Get Your Numbers Right
Returns the logarithm of a number to a specified base, with up to 32,767 significant digits of precision. Same as Excel's built-in LOG function, but with high precision.
|num||Required. The number for which to find the logarithm. Must be a positive number.|
|num_base||Required. The base of the number. Must be a positive number. 10 by default.|
|exponential_notation||Optional. Determines whether result is formatted in exponential notation. Set to TRUE to format in exponential notation. FALSE by default.|
|maximum_significant_digits||Optional. Determines the maximum number of significant digits to be returned. Default is 100, or the user's custom maximum set in the About box, or the maximum number allowed by the edition of xlPrecision, whichever is less.|
xlPrecision results are returned as text that look like numbers, not as values that Excel recognizes as numbers. This is because Excel would truncate the results to 15 significant digits if it recognized them as numbers.
num and num_base can accept both numbers and text.
num and num_base can accept text up to 32,767 characters long.
maximum_significant_digits is ignored if it is higher than the maximum significant digits allowed by the edition of xlPrecision.
Use maximum_significant_digits to increase calculation speed where desired. The lower the number used, the faster the calculation.
You can use the results of xlPrecision functions as the operands in other xlPrecision formulas without losing any precision, but using them as operands in Excel's arithmetic functions will truncate them to 15 significant digits.
If the return value is so large that it has more than 32,767 characters to the left of the decimal, then xlPrecision is of course unable to return a correct value and instead returns "#VALUE!". Note, that's a vastly larger number than Excel can return without xlPrecision. Excel itself can only return or recognize a number with no more than 308 digits to the left of the decimal.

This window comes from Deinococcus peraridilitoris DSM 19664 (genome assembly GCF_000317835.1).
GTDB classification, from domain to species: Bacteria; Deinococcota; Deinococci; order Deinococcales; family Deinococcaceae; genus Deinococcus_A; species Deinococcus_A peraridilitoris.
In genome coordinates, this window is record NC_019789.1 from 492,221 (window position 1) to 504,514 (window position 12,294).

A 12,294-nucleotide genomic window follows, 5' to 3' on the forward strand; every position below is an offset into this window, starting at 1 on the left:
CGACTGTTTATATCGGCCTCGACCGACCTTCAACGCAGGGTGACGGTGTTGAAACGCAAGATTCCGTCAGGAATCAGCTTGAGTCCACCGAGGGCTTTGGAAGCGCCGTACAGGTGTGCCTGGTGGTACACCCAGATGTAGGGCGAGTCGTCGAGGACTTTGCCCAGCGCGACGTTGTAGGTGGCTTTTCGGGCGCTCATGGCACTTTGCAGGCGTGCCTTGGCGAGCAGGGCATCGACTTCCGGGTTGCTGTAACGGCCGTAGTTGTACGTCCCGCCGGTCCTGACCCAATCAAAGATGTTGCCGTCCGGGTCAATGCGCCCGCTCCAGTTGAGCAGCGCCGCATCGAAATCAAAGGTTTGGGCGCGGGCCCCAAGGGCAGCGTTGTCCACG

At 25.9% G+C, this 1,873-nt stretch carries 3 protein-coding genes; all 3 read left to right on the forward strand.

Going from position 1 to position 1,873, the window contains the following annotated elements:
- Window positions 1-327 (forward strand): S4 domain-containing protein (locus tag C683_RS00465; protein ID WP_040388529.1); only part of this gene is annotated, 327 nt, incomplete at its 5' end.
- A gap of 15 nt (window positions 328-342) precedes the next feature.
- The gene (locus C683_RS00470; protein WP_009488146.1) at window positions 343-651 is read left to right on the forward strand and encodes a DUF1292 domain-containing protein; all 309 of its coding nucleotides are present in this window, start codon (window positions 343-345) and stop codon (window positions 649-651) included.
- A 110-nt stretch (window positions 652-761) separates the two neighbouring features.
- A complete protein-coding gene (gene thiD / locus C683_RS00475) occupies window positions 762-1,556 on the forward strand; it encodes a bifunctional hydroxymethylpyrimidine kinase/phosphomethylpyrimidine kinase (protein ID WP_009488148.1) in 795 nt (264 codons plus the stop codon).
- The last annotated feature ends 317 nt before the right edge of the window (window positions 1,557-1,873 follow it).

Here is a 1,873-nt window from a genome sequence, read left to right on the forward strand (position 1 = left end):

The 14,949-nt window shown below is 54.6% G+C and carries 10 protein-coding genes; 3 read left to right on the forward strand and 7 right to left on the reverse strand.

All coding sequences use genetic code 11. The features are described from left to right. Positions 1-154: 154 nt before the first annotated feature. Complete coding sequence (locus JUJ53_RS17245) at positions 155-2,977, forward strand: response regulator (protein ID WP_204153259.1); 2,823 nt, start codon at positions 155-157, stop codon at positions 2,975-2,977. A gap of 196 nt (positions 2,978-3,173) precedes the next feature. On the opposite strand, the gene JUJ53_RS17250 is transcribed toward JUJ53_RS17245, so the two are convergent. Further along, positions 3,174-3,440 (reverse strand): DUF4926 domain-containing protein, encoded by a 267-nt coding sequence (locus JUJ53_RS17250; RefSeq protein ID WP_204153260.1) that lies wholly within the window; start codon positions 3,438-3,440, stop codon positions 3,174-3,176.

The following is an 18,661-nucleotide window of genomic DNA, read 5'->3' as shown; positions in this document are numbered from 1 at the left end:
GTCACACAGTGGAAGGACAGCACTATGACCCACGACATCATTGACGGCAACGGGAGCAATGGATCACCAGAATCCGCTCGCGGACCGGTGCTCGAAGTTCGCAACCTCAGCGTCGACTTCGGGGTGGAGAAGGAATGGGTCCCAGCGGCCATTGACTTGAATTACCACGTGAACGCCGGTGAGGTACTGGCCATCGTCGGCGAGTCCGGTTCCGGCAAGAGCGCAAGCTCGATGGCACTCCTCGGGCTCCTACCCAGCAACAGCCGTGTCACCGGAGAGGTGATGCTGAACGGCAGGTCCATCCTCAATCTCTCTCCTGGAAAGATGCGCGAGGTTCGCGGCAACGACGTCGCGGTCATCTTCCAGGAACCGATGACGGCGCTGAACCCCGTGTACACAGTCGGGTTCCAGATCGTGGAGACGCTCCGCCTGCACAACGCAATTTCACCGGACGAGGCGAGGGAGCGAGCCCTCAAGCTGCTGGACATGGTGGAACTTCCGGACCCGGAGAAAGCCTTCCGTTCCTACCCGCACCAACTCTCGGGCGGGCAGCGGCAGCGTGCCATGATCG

The 32,767 SD edition can only provide a maximum of 32,767 total characters, including all formatting characters such as decimal, leading hyphen or parentheses for negatives, and thousands separators. As a result, it can only return the maximum 32,767 significant digits when the result is an unformatted positive integer. This is due to Excel's limitation of 32,767 characters in a cell. In all cases, the 32,767 SD edition will give you as many significant digits as possible with the formatting you have chosen.
Depending on how many significant digits the edition of xlPrecision provides, the result may be too long to conveniently view. You can view the full result by right-clicking the cell and choosing Format Cells | Alignment | Wrap Text, and widening the column to the width of the screen. An easy way to view the full result without changing column widths or wrapping text is to right-click the cell, choose Copy, and then paste into Notepad or a word processor.
|=xlpLOG(123)||Logarithm of 123, to base 10.|
|=xlpLOG(123,16)||Logarithm of 123, to base 16.|
|=xlpLOG(123,,TRUE)||Logarithm of 123, to base 10, in exponential notation.|
|=xlpLOG(123,,,500)||Logarithm of 123, to base 10, with 500 significant digits.|